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Archive: Nov 2015

  1. Categories: Uncategorized

    Natural Gas: A Climate Change Ally

    By Bob Betts

    The transportation sector is responsible for billions of dollars of economic activity in Ontario every year. Whether it is the just-in-time delivery of products to store shelves, getting needed material to manufacturers, bringing the bounty of Ontario agriculture to a local famers’ market or getting people to work on time, the transportation sector is vital for moving goods, services and people across the vast distances of Ontario.

    However, this vital sector is also the largest single source of greenhouse gas emissions in the province. In fact, the transportation sector is responsible for about 34 per cent of emissions in Ontario, ahead of electricity production, agriculture and the heating and cooling of homes and businesses.

    Emissions from the transportation sector are a serious challenge for Ontario – but it is also a source of great opportunity. As the government of Ontario works with its federal and provincial counterparts to address climate change, the province can show climate leadership by advocating for an increased role for natural gas in the transportation sector to significantly reduce greenhouse gas emissions. In this way, natural gas can be a climate change ally, especially in the short to medium term.

    The transportation sector is already leading. The Ontario Natural Gas Alliance spoke with leaders in natural gas transportation, Groupe Robert and Hamilton Street Railway to see how they put natural gas to work. Watch the video below and see how these leaders have embraced clean, reliable and affordable natural gas.

     

  2. Categories: Uncategorized

    In the news: Cap and Trade

    The UN-sponsored Paris Climate Change conference is now underway. Leaders from around the world, including representatives from the province of Ontario, are gathering to discuss the global effort to combat and mitigate the effects of climate change. Ontario already is a climate change leader, many of the actions being discussed at Paris, like closing coal-fired power plants for purposes of electricity production, have already been done in Ontario. In fact, this was the single largest climate-change mitigation measure taken to-date in North America.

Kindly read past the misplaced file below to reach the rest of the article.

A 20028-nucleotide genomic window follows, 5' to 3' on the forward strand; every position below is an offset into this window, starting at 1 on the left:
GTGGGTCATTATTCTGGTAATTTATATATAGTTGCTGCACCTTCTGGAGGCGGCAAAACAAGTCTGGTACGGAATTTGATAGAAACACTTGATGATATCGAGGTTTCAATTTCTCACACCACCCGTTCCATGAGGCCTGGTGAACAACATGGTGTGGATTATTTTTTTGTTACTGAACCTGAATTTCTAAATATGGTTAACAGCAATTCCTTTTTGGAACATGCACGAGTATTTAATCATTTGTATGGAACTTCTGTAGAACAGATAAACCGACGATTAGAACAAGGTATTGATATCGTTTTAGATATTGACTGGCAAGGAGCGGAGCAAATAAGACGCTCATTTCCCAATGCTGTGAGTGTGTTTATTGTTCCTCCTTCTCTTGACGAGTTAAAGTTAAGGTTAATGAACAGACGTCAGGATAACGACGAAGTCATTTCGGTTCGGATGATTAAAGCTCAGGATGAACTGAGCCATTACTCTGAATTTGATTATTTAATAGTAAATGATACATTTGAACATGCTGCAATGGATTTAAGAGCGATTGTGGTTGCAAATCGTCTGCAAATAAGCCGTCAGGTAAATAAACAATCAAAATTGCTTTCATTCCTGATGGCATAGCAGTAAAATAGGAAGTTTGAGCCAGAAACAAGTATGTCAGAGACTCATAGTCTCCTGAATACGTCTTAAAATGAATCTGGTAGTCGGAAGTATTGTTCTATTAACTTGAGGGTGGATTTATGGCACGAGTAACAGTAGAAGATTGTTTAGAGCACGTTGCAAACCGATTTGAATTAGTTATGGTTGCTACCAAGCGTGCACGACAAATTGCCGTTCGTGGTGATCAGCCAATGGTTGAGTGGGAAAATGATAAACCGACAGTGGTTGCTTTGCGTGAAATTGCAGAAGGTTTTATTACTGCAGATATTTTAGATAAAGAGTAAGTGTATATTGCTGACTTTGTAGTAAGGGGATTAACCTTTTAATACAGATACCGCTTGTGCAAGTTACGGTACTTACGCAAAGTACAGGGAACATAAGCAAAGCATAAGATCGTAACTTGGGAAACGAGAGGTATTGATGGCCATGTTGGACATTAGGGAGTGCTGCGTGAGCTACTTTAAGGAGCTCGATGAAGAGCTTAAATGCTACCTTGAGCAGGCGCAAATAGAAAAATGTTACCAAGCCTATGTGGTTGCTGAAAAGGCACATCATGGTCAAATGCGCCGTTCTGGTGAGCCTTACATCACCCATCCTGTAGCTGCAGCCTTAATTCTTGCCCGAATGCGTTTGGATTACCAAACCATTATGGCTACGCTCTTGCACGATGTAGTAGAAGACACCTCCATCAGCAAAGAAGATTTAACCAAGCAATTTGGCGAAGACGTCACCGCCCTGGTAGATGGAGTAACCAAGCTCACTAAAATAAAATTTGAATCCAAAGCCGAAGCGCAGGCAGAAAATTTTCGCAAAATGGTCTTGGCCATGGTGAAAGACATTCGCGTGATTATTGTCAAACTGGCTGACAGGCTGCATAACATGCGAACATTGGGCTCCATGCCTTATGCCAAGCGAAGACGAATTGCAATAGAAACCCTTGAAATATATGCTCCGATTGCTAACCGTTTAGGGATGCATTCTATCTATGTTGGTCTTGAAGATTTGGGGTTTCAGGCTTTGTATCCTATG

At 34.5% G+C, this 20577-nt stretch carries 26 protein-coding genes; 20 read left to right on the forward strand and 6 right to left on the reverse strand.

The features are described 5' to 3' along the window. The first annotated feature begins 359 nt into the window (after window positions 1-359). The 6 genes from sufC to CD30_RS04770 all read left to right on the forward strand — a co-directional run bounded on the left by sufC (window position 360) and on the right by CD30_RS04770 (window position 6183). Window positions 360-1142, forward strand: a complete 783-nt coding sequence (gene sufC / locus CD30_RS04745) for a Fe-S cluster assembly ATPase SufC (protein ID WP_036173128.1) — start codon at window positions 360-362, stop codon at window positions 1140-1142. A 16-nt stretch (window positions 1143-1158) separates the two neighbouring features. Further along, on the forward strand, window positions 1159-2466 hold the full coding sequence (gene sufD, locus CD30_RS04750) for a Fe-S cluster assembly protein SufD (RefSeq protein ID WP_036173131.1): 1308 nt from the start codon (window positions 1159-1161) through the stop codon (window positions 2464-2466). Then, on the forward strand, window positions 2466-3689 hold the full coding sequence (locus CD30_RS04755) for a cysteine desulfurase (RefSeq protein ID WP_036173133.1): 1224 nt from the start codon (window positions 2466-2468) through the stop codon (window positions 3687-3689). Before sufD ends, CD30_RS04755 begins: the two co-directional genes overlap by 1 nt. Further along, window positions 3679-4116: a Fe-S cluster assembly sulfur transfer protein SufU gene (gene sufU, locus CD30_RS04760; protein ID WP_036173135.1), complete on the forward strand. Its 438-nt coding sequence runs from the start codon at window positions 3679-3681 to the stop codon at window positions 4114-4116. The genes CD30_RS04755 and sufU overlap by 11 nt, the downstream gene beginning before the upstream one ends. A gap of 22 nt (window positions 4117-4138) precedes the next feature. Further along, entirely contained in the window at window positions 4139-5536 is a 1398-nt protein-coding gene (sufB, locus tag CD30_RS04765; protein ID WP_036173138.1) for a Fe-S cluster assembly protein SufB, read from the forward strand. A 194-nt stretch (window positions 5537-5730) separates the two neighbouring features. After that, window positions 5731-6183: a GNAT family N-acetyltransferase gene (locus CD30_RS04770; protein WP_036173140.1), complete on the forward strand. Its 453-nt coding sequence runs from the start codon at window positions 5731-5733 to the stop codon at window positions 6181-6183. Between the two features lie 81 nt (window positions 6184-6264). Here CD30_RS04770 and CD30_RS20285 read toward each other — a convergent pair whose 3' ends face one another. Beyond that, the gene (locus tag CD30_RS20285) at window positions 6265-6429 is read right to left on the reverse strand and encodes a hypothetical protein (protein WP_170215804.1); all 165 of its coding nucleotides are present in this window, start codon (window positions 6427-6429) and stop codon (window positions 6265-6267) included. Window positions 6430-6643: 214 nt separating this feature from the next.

Dr. Philip Walsh, an associate professor at Ryerson University’s Centre for Urban Energy, recently had a guest column in the Toronto Sun discussing how natural gas can be an ally in the fight against climate change. Dr. Walsh argues that Ontario can continue to show climate change leadership, by embracing natural gas for long-haul transportation and public transit.

    Here’s a link to Dr. Walsh’s column.

  3. Categories: Uncategorized

    Natural Gas: Ontario Agriculture’s Competitive Advantage

    Agriculture is the number one industry in Ontario, valued at more than $10 billion. The products and produce of Ontario agribusiness supply markets both local and around the world with nourishing food. And beyond this, they provide jobs that are critical to the Ontario economy. Farms feed cities, both literally and figuratively, with more than 80,000 Ontarians making their living directly on them, and more than 718,000 working in the sector.

    Accordingly, the agriculture sector in Ontario is incredibly diverse. From chickens and beef, to tomatoes and pumpkins—there’s produce and product for every season.  Within this diversity there are some common themes: hardworking people with a dedication to their businesses, and an industry-wide need for massive amounts of energy.

    Unfortunately, some agribusinesses are at a competitive disadvantage, as not all have access to clean, reliable and affordable natural gas.

    The Ontario Natural Gas Alliance recently completed a series of interviews with leaders in the agriculture sector in Bruce County, an area not currently served with natural gas distribution.

    Take a moment to watch the video below and see how natural gas can make a big difference in the lives of these farmers—and Ontario as a whole.